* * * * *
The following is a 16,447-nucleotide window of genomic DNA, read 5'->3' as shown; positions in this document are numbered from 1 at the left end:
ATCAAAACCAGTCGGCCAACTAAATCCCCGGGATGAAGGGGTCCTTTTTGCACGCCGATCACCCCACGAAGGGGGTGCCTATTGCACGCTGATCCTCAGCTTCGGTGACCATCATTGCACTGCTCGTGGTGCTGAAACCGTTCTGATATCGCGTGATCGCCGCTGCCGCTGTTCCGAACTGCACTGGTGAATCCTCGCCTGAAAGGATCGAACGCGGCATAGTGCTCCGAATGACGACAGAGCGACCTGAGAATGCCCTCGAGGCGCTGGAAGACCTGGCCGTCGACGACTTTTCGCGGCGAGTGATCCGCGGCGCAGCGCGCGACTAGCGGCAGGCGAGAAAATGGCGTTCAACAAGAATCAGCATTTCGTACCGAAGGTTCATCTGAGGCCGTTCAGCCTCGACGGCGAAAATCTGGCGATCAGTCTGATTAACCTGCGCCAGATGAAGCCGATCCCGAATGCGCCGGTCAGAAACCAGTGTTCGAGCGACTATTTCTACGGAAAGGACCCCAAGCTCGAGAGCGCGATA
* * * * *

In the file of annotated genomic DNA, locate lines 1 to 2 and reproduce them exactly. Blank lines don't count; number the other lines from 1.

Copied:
The following is a 16,447-nucleotide window of genomic DNA, read 5'->3' as shown; positions in this document are numbered from 1 at the left end:
ATCAAAACCAGTCGGCCAACTAAATCCCCGGGATGAAGGGGTCCTTTTTGCACGCCGATCACCCCACGAAGGGGGTGCCTATTGCACGCTGATCCTCAGCTTCGGTGACCATCATTGCACTGCTCGTGGTGCTGAAACCGTTCTGATATCGCGTGATCGCCGCTGCCGCTGTTCCGAACTGCACTGGTGAATCCTCGCCTGAAAGGATCGAACGCGGCATAGTGCTCCGAATGACGACAGAGCGACCTGAGAATGCCCTCGAGGCGCTGGAAGACCTGGCCGTCGACGACTTTTCGCGGCGAGTGATCCGCGGCGCAGCGCGCGACTAGCGGCAGGCGAGAAAATGGCGTTCAACAAGAATCAGCATTTCGTACCGAAGGTTCATCTGAGGCCGTTCAGCCTCGACGGCGAAAATCTGGCGATCAGTCTGATTAACCTGCGCCAGATGAAGCCGATCCCGAATGCGCCGGTCAGAAACCAGTGTTCGAGCGACTATTTCTACGGAAAGGACCCCAAGCTCGAGAGCGCGATA